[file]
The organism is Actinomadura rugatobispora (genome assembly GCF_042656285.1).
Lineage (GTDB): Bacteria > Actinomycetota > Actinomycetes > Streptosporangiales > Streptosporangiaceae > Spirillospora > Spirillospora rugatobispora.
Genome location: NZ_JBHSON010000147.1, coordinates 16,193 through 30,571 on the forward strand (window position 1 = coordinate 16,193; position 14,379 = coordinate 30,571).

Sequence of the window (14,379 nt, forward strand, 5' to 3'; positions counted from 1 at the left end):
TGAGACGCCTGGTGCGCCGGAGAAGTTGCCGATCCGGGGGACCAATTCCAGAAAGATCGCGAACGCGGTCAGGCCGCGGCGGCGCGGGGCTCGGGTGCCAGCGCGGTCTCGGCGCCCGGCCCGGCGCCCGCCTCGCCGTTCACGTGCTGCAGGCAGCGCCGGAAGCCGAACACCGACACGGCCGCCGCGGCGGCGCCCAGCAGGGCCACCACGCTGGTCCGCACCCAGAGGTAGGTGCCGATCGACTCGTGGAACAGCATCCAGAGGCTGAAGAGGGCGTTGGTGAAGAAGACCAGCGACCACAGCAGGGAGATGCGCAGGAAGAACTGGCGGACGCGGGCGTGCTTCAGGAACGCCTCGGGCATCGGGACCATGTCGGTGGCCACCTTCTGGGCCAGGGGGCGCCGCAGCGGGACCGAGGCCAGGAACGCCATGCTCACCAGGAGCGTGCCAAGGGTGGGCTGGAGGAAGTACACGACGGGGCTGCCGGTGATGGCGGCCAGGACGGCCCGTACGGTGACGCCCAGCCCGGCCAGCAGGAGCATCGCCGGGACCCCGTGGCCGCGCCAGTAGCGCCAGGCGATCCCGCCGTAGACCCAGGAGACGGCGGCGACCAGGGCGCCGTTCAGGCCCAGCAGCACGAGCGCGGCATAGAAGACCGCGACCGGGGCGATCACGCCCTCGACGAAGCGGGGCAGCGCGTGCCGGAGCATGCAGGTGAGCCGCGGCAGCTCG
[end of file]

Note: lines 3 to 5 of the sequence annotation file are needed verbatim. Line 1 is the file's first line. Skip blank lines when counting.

Genome location: NZ_JBHSON010000147.1, coordinates 16,193 through 30,571 on the forward strand (window position 1 = coordinate 16,193; position 14,379 = coordinate 30,571).

Sequence of the window (14,379 nt, forward strand, 5' to 3'; positions counted from 1 at the left end):
TGAGACGCCTGGTGCGCCGGAGAAGTTGCCGATCCGGGGGACCAATTCCAGAAAGATCGCGAACGCGGTCAGGCCGCGGCGGCGCGGGGCTCGGGTGCCAGCGCGGTCTCGGCGCCCGGCCCGGCGCCCGCCTCGCCGTTCACGTGCTGCAGGCAGCGCCGGAAGCCGAACACCGACACGGCCGCCGCGGCGGCGCCCAGCAGGGCCACCACGCTGGTCCGCACCCAGAGGTAGGTGCCGATCGACTCGTGGAACAGCATCCAGAGGCTGAAGAGGGCGTTGGTGAAGAAGACCAGCGACCACAGCAGGGAGATGCGCAGGAAGAACTGGCGGACGCGGGCGTGCTTCAGGAACGCCTCGGGCATCGGGACCATGTCGGTGGCCACCTTCTGGGCCAGGGGGCGCCGCAGCGGGACCGAGGCCAGGAACGCCATGCTCACCAGGAGCGTGCCAAGGGTGGGCTGGAGGAAGTACACGACGGGGCTGCCGGTGATGGCGGCCAGGACGGCCCGTACGGTGACGCCCAGCCCGGCCAGCAGGAGCATCGCCGGGACCCCGTGGCCGCGCCAGTAGCGCCAGGCGATCCCGCCGTAGACCCAGGAGACGGCGGCGACCAGGGCGCCGTTCAGGCCCAGCAGCACGAGCGCGGCATAGAAGACCGCGACCGGGGCGATCACGCCCTCGACGAAGCGGGGCAGCGCGTGCCGGAGCATGCAGGTGAGCCGCGGCAGCTCG